Ethics however makes everything much more complicated. Should we grow our own vegetables? Should our buildings gather our own water? Should urban design support our local communities? UNHR suggests the possibility of a chat with local politicians after meeting them by chance down at the library. Any plan needs to ask why we have cities, so that the built environment might deliver what we expect it to. PR spin is not helpful. Individuals run the risk of being called a nimby if they put social and environmental responsibility ahead of grand schemes for tunnels and railways.
The first question we need to ask of all architecture, or for that matter the Unitary Plan, is simple. Does it empower or disempower those who will create it, use it, and experience it? The right to participate in political processes which will determine our destiny is something we take for granted, even if the super-city has taken that right away and everyone has given up trying because it is not worth the effort. The right to participate in the creation of our own built-environment may be something we do not care about but in other parts of the world people are willing to die for that freedom. We consider we are fortunate that the government still permits us to cook our own meals. Little wonder that the local bookstore has a hundred recipe books for every one on architecture. Nothing is more boring than watching other people having fun.
Other people might be able to fix the plumbing, but they cannot make ethical decisions for us. We need to do that ourselves, and in a global context those ethical decisions need to be made. We all know the facts. Sea temperatures, throughout the world, have gone up three degrees in the last thirty years. That is a lot of water and a lot of heat. The change in Ph levels has been just as dramatic. We are close to the total collapse of the marine environment, without needing to argue about predictions, because those changes have already happened. It is irresponsible to just be thankful that oceanic changes have postponed the need to worry about the impact of the way we build.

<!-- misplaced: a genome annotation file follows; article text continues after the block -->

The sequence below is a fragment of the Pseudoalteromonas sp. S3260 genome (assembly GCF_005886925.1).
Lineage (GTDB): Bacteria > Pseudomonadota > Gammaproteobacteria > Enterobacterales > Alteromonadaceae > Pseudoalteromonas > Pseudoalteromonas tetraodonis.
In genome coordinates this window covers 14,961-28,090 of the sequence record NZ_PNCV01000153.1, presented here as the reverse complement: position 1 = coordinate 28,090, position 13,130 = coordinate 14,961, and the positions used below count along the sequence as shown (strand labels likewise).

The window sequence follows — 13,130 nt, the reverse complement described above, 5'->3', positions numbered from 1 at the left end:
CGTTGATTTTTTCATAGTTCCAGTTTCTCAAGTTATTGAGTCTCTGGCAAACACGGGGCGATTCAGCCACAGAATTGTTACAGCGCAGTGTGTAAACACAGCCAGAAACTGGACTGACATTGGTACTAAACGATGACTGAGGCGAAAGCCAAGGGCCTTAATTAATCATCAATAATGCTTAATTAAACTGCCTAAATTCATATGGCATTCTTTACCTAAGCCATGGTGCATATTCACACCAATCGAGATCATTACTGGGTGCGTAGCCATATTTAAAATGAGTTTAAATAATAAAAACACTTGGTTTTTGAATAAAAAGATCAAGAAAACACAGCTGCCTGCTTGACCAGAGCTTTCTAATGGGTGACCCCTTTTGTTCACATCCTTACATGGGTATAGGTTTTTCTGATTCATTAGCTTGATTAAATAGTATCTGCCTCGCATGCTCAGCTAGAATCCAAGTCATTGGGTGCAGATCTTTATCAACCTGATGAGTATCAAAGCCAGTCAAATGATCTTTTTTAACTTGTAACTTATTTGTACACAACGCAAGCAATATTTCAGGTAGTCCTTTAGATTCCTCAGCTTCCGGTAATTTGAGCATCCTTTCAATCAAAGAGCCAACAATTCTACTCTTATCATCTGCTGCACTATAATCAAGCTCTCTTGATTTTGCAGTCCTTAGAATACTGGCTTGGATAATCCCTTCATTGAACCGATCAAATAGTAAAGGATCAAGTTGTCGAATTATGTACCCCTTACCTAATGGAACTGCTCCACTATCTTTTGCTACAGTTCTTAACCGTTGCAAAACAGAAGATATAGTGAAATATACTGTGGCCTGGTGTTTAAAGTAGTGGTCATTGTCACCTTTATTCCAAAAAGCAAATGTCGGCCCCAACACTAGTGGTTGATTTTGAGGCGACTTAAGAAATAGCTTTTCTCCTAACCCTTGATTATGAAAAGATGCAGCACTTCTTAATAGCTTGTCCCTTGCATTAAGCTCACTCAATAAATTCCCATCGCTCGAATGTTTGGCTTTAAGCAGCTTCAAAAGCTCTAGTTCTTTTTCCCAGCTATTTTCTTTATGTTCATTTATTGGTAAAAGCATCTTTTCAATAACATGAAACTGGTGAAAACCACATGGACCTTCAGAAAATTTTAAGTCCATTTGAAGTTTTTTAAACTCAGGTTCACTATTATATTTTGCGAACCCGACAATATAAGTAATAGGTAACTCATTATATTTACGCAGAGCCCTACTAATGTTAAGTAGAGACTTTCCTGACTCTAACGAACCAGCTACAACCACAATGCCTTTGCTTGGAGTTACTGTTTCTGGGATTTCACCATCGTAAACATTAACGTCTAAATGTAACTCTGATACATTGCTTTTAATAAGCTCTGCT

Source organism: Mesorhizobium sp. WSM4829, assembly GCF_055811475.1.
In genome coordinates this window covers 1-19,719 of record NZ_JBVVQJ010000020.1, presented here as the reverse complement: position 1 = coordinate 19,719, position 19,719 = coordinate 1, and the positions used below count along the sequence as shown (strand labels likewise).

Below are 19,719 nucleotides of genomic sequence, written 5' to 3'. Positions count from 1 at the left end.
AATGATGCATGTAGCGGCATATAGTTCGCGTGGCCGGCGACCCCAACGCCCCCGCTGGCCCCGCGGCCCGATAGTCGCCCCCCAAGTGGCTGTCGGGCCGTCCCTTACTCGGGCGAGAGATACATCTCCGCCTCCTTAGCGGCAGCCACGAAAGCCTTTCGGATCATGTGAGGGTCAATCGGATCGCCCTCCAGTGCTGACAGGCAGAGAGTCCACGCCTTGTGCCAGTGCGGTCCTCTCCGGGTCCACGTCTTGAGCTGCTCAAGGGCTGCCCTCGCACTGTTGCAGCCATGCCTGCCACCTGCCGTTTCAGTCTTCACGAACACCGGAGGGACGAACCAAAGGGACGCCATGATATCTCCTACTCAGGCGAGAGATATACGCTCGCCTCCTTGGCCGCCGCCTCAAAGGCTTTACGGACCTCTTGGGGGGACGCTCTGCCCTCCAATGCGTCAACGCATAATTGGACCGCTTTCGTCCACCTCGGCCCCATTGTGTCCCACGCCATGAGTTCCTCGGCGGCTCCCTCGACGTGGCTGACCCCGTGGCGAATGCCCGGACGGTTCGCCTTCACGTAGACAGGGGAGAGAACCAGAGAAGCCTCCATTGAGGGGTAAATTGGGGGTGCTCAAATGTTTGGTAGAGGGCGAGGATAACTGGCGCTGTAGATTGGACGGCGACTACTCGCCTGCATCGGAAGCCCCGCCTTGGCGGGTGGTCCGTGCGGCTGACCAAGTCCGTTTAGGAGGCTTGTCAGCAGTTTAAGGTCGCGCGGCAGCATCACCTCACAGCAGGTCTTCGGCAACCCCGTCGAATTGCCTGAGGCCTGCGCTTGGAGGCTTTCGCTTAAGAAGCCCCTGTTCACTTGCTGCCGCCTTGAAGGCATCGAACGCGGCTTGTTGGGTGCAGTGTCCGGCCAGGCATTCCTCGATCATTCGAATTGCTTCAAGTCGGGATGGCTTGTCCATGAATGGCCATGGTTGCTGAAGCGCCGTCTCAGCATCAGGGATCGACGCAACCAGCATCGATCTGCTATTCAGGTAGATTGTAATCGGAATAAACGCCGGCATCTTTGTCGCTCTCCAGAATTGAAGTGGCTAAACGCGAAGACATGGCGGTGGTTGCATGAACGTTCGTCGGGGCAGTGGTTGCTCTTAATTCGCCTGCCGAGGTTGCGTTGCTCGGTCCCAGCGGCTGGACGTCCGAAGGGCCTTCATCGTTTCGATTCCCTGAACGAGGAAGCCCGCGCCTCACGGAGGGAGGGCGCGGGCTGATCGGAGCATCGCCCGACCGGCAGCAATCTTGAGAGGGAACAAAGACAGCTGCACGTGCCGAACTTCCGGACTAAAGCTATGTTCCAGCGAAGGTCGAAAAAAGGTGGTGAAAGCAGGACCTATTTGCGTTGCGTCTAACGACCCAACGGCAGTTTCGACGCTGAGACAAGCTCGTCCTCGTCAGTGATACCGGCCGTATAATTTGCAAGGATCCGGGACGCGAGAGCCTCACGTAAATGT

The built-environment has been the major cause of all these changes in the last thirty years, so we might expect the Unitary Plan to have something to say about the next thirty years. Nothing. Business as usual. Auckland ratepayers paid to send three people to Rio+20. They arrived home with nothing to say. Not even a report. Their contribution to the Unitary Plan has been zero. Meanwhile New Zealand architects have been at the forefront of the global debate.
The first lesson is that we cannot go on as we have been. We can no longer afford to trash our built environment and send it off to landfill. The way we demolish buildings is criminal. We need to be equally careful to not trash our inheritance. It might be better to get our “garden city” working instead of imposing a new architectural form over an old subdivisional pattern. The only reason the density in a suburb like Glen Innes is not five times greater is that planners and bureaucrats have stopped people from building for themselves. We need to empower people and disempower “developers”, not the other way around. The obsession with endless economic growth in a finite universe should be suggesting a closer look at how natural growth occurs.
An affordable house will always be one you build yourself. Anyone who thinks restaurants should provide affordable meals has lost the plot. The question for the wealthy is whether their houses are environmentally affordable, so the debate has nothing to do with the poor. Living within your means is an environmental question. The only truly sustainable building is the one you do not build. Sheds are the next best thing.
Never listen to planners. In the past they have always been wrong, so we must assume that in the future they will always be wrong too. It is rather quaint to watch planners declaring that their “garden city” is wrong, when at the time it was heralded as the healthy alternative to the industrial revolution.
Returning power to the people is not such a bright idea unless there is a corresponding responsibility for the result of all our actions. Good architecture everywhere rather than dismal mediocrity dumped onto the top of a garden city. Endless work for architects. Communities working together rather than individuals fighting with each other. The end of adversarial politics. Councils would become irrelevant, just as they always have been.
Perween had a dream of a better world and the courage to be socially and environmentally responsible. If we make her dream possible her sacrifice will not have been in vain.
First published in Architecture NZ 5.2013